Frequently asked questions
Q: Why are the latitude and longitude values different from some
of your competitor's values?
A: One first needs to understand
that a latitude/longitude coordinate pair defines a precise point on
the earth. However, in the real word, ZIP Codes are regions --
irregularly shaped regions at that -- and cannot be defined
accurately by a single point.
The situation is much like expecting
North Dakota to have a single latitude/longitude coordinate. North
Dakota isn't a point on the earth. It is a region -- an area.
Regions can't have a single latitude/longitude value. If you do find
North Dakota represented by a single latitude/longitude pair in some
database, it is someone's attempt to judge
what they believe to be the center of North Dakota. The same holds
true of ZIP Codes. ZIP Codes are regions. ZIP Codes are areas, not a
pin stuck in a map . Consequently, it is up to the eye of the
beholder (or in this case, the company compiling the data) to choose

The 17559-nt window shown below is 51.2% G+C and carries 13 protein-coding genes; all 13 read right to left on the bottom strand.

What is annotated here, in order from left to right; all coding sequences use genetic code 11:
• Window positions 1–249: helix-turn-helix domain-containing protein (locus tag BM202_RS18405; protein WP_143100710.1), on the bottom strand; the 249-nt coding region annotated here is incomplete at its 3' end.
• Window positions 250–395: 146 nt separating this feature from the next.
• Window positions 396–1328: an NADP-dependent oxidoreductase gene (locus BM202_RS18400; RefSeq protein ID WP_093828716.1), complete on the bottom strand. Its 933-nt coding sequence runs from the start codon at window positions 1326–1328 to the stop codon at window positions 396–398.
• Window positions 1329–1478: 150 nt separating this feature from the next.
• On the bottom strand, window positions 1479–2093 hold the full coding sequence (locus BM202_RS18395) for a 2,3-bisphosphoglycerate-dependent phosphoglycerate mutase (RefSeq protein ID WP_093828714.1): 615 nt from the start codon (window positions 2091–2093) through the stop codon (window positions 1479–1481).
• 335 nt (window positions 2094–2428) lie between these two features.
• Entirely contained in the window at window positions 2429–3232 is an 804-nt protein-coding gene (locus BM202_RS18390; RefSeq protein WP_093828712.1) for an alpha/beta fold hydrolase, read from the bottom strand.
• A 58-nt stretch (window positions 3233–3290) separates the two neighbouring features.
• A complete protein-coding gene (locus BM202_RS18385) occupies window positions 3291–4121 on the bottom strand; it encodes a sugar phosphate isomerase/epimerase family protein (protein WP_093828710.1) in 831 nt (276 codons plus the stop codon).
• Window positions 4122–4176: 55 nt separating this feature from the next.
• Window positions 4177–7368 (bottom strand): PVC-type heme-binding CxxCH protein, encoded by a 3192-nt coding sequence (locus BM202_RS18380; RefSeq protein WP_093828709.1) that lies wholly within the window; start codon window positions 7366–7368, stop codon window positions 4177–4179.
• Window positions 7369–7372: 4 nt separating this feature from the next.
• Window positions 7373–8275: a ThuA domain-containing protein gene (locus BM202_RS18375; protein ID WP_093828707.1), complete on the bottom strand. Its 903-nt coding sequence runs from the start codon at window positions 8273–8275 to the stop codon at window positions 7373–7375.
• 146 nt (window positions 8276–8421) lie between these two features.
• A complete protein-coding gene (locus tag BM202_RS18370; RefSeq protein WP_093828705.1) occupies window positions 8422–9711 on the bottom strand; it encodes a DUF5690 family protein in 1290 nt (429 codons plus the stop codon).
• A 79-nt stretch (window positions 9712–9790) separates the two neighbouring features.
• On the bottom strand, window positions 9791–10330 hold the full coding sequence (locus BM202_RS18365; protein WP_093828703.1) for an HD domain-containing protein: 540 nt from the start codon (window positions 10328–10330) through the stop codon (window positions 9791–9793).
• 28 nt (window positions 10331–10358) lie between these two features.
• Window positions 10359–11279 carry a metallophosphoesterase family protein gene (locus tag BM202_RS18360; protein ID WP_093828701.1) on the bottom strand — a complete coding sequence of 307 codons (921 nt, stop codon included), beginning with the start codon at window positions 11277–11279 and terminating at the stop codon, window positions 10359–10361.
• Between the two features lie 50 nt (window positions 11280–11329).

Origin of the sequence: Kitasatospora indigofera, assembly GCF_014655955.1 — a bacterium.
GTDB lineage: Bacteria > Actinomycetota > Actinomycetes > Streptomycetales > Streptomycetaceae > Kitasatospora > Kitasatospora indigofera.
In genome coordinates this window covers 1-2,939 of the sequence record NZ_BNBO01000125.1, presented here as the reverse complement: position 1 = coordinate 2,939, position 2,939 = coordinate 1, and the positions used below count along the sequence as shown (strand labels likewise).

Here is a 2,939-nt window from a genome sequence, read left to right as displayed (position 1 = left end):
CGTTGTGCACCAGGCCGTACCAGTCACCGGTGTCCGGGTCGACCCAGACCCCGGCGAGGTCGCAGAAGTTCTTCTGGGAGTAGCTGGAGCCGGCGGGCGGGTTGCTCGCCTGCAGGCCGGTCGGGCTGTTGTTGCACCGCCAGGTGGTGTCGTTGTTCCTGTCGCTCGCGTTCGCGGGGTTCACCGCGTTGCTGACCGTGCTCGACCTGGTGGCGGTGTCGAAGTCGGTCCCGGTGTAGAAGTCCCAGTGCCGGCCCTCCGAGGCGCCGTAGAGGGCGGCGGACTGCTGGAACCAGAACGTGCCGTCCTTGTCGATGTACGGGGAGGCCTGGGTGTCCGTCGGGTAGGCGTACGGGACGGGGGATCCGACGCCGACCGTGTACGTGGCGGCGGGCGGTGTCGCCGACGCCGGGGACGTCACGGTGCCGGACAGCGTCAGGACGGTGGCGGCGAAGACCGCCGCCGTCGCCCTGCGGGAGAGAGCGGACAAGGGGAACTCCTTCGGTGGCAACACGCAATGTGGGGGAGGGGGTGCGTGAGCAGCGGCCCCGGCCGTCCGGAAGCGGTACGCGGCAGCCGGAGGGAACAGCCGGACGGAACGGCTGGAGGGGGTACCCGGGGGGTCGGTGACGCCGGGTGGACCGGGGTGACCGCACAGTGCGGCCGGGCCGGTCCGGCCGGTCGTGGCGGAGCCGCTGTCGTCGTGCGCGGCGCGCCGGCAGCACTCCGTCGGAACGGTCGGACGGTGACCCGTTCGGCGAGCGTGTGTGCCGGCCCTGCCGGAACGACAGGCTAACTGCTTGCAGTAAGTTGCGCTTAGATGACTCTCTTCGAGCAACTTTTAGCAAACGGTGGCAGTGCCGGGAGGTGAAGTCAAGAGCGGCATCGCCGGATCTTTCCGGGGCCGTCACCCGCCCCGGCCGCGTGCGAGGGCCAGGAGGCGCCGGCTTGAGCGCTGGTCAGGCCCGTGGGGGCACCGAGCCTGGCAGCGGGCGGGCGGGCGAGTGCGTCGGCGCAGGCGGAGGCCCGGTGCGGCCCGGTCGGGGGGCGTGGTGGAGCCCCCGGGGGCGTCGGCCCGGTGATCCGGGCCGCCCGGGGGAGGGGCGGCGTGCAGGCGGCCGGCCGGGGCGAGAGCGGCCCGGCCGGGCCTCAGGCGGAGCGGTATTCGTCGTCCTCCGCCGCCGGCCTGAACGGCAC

what they think is a representative latitude/longitude value for the
ZIP Code in question.
Here's an example. Look below at image
representing ZIP Code 60634. The lime green colored region is the
actual area representing 60634. Place your finger on the screen at a
point representing 60634. See the problem? You could place your
finger anywhere within the lime green area and be correct. You can
therefore see why you will find variations from one company to another
in respect to the latitude/longitude value they use to represent a ZIP
If you have any additional questions,
please contact us.